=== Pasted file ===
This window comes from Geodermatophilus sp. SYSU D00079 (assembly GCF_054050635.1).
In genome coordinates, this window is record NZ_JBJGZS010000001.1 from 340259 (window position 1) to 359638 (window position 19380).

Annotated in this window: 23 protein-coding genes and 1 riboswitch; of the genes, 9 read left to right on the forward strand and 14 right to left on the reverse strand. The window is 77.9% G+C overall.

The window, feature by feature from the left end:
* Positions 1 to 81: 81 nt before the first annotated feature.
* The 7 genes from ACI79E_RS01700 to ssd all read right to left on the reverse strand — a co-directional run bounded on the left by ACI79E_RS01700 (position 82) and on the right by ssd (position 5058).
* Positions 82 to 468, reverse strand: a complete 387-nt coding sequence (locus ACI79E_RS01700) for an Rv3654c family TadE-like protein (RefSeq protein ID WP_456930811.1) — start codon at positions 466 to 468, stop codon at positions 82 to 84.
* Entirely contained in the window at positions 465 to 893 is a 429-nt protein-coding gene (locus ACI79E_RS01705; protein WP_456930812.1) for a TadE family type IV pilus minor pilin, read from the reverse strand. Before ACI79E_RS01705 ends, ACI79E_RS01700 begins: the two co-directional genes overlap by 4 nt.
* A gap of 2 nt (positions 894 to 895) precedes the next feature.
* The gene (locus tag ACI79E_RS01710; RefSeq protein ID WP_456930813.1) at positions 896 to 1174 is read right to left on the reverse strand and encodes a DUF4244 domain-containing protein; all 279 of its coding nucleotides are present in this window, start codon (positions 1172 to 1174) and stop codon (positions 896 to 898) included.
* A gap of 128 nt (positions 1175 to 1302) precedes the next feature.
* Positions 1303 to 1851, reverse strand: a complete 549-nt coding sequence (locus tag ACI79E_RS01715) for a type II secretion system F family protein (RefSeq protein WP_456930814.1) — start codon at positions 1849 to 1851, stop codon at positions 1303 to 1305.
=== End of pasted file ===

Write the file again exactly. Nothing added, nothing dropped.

This window comes from Geodermatophilus sp. SYSU D00079 (assembly GCF_054050635.1).
In genome coordinates, this window is record NZ_JBJGZS010000001.1 from 340259 (window position 1) to 359638 (window position 19380).

Annotated in this window: 23 protein-coding genes and 1 riboswitch; of the genes, 9 read left to right on the forward strand and 14 right to left on the reverse strand. The window is 77.9% G+C overall.

The window, feature by feature from the left end:
* Positions 1 to 81: 81 nt before the first annotated feature.
* The 7 genes from ACI79E_RS01700 to ssd all read right to left on the reverse strand — a co-directional run bounded on the left by ACI79E_RS01700 (position 82) and on the right by ssd (position 5058).
* Positions 82 to 468, reverse strand: a complete 387-nt coding sequence (locus ACI79E_RS01700) for an Rv3654c family TadE-like protein (RefSeq protein ID WP_456930811.1) — start codon at positions 466 to 468, stop codon at positions 82 to 84.
* Entirely contained in the window at positions 465 to 893 is a 429-nt protein-coding gene (locus ACI79E_RS01705; protein WP_456930812.1) for a TadE family type IV pilus minor pilin, read from the reverse strand. Before ACI79E_RS01705 ends, ACI79E_RS01700 begins: the two co-directional genes overlap by 4 nt.
* A gap of 2 nt (positions 894 to 895) precedes the next feature.
* The gene (locus tag ACI79E_RS01710; RefSeq protein ID WP_456930813.1) at positions 896 to 1174 is read right to left on the reverse strand and encodes a DUF4244 domain-containing protein; all 279 of its coding nucleotides are present in this window, start codon (positions 1172 to 1174) and stop codon (positions 896 to 898) included.
* A gap of 128 nt (positions 1175 to 1302) precedes the next feature.
* Positions 1303 to 1851, reverse strand: a complete 549-nt coding sequence (locus tag ACI79E_RS01715) for a type II secretion system F family protein (RefSeq protein WP_456930814.1) — start codon at positions 1849 to 1851, stop codon at positions 1303 to 1305.